3 Telltale Signs You’re Working with a Bad Meeting Planner (You Really Only Need 1)

We’ve all experienced at least one at some point in our careers. Bad meeting planners. I’ve worked with a few meeting planners over the years that I have to say weren’t what you’d call overly qualified for their position. And I can even remember evaluating whether or not the piece of business was going to be worth putting up with the working conditions. Mind you, I think I went for the business in most of those cases.

Truth be told, in hindsight I wished I hadn’t.

You Just Might Be Working with a Bad Meeting Planner If:

  1. The budget is not disclosed. This one is a very common one. Basically if you’re going to work in tandem with a service provider it’s recommended that everything be up front. And that includes disclosing a budget. Now I’m not saying that it has to be down to the penny. But I always try to express that unless I am given a budget range I really have no idea what types of venues/services to propose. I know that many of these planners think that if they disclose the budget then lo and behold the final figure always comes in at that amount. That’s why I’m a proponent of item line costing. I want my potential client, the meeting planner, to understand what makes up the overall cost of a particular function. Then it’s easy to work with the planner, honing in on where savings can occur or what other items can be added if the budget permits. I guess it boils down to trust. My advice, if you don’t trust your supplier then simply do not work with him or her.
  2. Organizational skills leave a lot to be desired. I’ve worked with meeting planners who were not prepared for site visits, didn’t make decisions by the deadline dates (i.e. food selections for the caterer, or whether or not we’re going to use a particular venue by the cutoff date, etc.). Then those same planners would jump down my throat when deadlines were missed and spaces were released because we failed to provide deposits by the due dates. No matter your experience, it’s always recommended to use a checklist. A meeting or event involves decision-making and deciphering a lot of information.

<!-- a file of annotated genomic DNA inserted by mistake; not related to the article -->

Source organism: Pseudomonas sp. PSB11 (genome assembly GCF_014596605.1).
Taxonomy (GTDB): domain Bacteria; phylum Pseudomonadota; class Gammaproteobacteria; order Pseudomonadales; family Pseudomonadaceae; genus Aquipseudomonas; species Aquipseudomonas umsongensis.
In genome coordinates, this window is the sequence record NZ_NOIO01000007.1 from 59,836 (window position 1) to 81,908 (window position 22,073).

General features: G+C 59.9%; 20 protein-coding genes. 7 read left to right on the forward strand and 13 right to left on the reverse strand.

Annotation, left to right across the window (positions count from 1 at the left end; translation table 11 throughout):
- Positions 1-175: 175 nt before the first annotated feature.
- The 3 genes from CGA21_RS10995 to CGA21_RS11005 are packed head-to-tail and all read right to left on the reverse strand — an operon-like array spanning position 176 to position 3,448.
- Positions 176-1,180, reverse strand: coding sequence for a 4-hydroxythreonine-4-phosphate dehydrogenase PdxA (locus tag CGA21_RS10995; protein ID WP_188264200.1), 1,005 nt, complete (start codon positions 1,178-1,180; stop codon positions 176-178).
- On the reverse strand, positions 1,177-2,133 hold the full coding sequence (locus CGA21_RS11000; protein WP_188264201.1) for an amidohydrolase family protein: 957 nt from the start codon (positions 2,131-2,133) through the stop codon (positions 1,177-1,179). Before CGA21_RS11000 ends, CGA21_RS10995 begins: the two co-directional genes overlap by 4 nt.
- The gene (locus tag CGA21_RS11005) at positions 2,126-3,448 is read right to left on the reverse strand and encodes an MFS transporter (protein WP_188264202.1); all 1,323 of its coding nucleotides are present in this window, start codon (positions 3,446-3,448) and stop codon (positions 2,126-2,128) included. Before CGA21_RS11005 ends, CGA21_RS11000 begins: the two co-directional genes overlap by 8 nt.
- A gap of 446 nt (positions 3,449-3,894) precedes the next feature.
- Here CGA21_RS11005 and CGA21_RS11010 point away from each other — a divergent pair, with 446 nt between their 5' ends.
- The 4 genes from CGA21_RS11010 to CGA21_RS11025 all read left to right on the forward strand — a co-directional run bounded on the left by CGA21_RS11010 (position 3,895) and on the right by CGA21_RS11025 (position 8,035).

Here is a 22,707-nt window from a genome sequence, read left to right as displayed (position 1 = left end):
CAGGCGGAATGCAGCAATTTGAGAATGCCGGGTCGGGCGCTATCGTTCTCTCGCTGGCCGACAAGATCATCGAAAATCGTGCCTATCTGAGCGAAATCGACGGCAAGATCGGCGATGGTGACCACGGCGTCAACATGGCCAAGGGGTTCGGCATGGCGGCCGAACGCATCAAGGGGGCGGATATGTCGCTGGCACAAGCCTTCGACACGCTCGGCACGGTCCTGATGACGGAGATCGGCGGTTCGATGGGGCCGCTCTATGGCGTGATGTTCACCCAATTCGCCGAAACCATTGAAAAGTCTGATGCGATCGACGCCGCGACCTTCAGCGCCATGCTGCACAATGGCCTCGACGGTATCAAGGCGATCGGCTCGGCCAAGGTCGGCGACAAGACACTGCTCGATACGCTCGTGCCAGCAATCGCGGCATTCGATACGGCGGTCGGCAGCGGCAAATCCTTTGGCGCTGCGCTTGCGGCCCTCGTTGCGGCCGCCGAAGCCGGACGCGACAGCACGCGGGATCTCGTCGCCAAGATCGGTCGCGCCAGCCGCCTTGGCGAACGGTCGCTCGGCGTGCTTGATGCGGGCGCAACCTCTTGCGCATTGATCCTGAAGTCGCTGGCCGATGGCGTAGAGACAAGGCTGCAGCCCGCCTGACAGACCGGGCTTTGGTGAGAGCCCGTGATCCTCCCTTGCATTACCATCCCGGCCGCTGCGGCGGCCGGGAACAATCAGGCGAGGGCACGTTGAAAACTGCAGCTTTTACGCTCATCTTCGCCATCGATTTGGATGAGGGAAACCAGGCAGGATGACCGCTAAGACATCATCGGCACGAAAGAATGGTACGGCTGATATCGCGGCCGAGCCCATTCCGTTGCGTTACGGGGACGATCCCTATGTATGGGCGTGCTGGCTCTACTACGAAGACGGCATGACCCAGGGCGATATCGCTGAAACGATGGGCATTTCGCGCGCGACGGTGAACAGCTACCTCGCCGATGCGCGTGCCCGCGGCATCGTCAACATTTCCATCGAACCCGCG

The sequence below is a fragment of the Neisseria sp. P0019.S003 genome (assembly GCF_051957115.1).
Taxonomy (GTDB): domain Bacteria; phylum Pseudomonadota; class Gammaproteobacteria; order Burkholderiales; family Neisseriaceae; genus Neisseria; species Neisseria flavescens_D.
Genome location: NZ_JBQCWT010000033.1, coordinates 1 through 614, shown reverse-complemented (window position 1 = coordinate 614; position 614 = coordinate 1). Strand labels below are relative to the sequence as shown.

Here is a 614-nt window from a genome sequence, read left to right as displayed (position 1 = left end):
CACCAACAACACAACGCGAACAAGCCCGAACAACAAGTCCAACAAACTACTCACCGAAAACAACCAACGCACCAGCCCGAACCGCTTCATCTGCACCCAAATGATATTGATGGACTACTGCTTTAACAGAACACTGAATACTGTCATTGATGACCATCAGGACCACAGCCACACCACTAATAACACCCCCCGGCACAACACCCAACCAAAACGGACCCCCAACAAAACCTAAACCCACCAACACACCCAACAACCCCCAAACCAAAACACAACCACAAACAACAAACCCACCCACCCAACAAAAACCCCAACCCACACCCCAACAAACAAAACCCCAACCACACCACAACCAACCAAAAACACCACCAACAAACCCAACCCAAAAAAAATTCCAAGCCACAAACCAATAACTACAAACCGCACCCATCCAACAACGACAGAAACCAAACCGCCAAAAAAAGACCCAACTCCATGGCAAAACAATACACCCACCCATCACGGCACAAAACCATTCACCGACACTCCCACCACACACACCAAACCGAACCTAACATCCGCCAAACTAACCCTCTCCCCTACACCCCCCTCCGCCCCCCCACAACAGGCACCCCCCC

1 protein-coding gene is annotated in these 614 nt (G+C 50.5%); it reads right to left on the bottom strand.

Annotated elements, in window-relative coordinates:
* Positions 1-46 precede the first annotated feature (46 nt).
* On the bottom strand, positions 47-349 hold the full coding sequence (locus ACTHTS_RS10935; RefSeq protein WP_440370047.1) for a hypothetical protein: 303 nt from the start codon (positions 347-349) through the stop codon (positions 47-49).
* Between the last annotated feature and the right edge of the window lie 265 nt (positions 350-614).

3. Everything is always last minute. Now don’t get me wrong, I do realize that there are a lot of last minute decisions, unexpected issues etc., that arise with any meeting or event. That is just the nature of the business. However that coupled with some meeting planners inability to make decisions in a timely manner can be a recipe for disaster. I’ve been on many site visits where the meeting planner was busy texting, e-mailing and making phone calls phone when they should have been using that time to evaluate and make decisions about whether or not the venue would fit their group.

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At the end of the day we all make mistakes and meeting planners are no exception. The less than stellar meeting planners often keep their information very close to their chests. I have tried, ever so discreetly, to suggest to these particular meeting planners what might work better to accommodate the situation. However with these personality types quite often these suggestions fell on deaf ears. Oh well lesson learned and perhaps next time I may just not take that piece of business unless I’m confident that it can be executed successfully. Customer service is a two-way street. Yes it’s vital that our guests, delegates etc., are treated with the utmost respect and provided excellent service. However, the same holds true for all of the team members, suppliers etc. The successful execution of a meeting or event is definitely a coordinated team effort. And if you so happen to be one of those planners reading this post, maybe there is hope.

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